In a final order issued late last month, the Florida Board of Medicine not only fined but imposed other obligations on a physician accused of medical malpractice in the death of a patient who underwent complex heart surgery, according to a story in the Miami Herald.
The order followed an administrative complaint filed last year by the state Department of Health against John Crafts Sciarra, MD, a Miami anesthesiologist. In that complaint, the department laid out the circumstances surrounding its allegations against Sciarra.
On or about January 18, 2018, a patient described as “P.S.” was admitted to Jackson Memorial Hospital for treatment of triple vessel coronary artery disease.
That same day, P.S.’s doctors performed a coronary artery bypass graft (CABG) “without complications.” As the patient was being transferred from the operating room table to a bed, his ventilation machine was inadvertently disconnected from its power source.
As the anesthesiologist on duty that day, Sciarra was responsible for proper postsurgical ventilation. Thus, the complaint faulted him not only for failing to prevent the initial interruption in breathing assistance but also for its “prolonged” cessation. (The Department of Health estimated this period to be from 2 to 9 minutes.)
The result for the patient was catastrophic: He developed severe bradycardia, “followed by a full ventricular fibrillation cardiac arrest.” When cardiopulmonary resuscitation failed to restore P.S.’s “spontaneous circulation,” his doctors reopened his chest, massaged his heart, and placed him on a cardiopulmonary pump. During the massage, the patient’s right ventricle was punctured.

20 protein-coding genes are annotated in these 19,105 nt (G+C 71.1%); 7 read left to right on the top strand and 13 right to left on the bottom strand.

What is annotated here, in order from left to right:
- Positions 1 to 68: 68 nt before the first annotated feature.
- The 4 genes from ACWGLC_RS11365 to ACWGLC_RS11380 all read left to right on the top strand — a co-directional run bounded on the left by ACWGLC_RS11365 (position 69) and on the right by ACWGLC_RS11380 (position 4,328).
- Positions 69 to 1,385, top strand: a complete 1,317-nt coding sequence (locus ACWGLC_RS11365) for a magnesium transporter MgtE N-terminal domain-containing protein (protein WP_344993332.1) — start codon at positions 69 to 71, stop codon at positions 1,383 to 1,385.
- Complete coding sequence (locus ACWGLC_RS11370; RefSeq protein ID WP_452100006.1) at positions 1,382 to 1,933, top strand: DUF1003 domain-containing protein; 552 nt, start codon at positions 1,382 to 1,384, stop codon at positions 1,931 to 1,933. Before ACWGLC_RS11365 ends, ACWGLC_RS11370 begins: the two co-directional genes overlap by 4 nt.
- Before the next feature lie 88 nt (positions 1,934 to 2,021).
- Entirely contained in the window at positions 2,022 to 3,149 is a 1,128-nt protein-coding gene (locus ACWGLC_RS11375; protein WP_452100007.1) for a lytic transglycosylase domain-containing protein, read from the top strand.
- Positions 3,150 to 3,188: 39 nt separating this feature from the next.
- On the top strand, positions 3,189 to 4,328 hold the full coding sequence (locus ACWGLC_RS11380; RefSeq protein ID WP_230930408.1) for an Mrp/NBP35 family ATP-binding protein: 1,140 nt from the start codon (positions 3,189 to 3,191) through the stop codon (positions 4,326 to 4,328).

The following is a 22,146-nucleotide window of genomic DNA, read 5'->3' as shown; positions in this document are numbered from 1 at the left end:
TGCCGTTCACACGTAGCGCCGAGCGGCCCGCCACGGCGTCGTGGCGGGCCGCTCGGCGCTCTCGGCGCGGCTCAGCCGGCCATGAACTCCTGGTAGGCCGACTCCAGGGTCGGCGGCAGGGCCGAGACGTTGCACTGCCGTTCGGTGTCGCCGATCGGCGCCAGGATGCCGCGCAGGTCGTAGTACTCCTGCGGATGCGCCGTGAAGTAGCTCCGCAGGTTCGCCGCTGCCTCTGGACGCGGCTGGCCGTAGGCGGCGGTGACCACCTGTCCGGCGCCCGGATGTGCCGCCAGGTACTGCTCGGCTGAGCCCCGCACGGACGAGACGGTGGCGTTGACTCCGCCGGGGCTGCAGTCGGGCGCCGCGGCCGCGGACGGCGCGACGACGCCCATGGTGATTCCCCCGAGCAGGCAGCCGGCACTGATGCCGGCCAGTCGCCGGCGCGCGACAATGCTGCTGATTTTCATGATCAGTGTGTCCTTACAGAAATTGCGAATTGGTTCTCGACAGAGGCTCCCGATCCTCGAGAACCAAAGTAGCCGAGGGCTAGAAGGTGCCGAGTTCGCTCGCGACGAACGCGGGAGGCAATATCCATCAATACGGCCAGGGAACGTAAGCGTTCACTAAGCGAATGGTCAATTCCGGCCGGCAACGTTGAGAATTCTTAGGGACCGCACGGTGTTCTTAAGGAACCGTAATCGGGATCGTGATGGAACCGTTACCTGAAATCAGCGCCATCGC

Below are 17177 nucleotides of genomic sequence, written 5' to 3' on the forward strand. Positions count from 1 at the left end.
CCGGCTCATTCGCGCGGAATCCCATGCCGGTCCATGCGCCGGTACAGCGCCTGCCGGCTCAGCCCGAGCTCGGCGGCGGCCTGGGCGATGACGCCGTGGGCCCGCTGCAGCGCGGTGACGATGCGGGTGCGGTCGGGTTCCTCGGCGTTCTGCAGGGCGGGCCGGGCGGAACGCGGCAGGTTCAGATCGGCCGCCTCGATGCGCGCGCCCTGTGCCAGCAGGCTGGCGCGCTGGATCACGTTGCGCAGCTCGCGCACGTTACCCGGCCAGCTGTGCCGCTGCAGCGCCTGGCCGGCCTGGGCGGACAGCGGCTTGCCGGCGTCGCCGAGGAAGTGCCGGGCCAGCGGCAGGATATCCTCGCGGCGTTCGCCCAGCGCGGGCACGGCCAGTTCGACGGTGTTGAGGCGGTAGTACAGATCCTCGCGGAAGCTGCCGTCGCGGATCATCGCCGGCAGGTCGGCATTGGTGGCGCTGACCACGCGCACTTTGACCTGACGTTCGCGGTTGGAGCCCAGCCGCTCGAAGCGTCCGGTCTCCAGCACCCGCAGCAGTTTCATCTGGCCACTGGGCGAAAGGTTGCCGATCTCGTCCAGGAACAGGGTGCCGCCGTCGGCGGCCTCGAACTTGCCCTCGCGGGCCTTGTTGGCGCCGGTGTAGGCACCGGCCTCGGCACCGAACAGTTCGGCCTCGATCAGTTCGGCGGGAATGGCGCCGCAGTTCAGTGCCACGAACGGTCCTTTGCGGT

PS was taken to the intensive care unit on life support. He was pronounced dead on January 23, 2019. Court documents indicate that he lived for slightly more than a year after the CABG surgery.
The complaint found that in failing to properly perform his duties, Sciarra had violated certain statutory standards of care. The health department therefore recommended that he be penalized in one or several ways. The most serious would be the permanent revocation or suspension of his license.
In its final order, the Board of Medicine didn’t dispute any of the facts of the case. It did cite, however, several mitigating circumstances that justified reducing somewhat the penalties proposed in the health department’s complaint.
Among other things, the board noted that not all of the events laid out in the administrative complaint were within Sciarra’s control and that the patient’s death was caused at least in part by a “system error.” The board added that Sciarra willingly cooperated with its investigation.
Given these mitigating circumstances, the board agreed that the following penalties were appropriate:
The issuing of a letter of concern
The requirement that Sciarra complete three CME hours in risk management
A fine of $5,920.45, payable within 30 days of the final order
The board placed no additional penalties on the anesthesiologist, nor did it impose any restrictions on his ability to practice medicine in the state of Florida.
The content contained in this article is for informational purposes only and does not constitute legal advice. Reliance on any information provided in this article is solely at your own risk.
Wayne J. Guglielmo, MA, is an independent journalist based in Mahwah, New Jersey.
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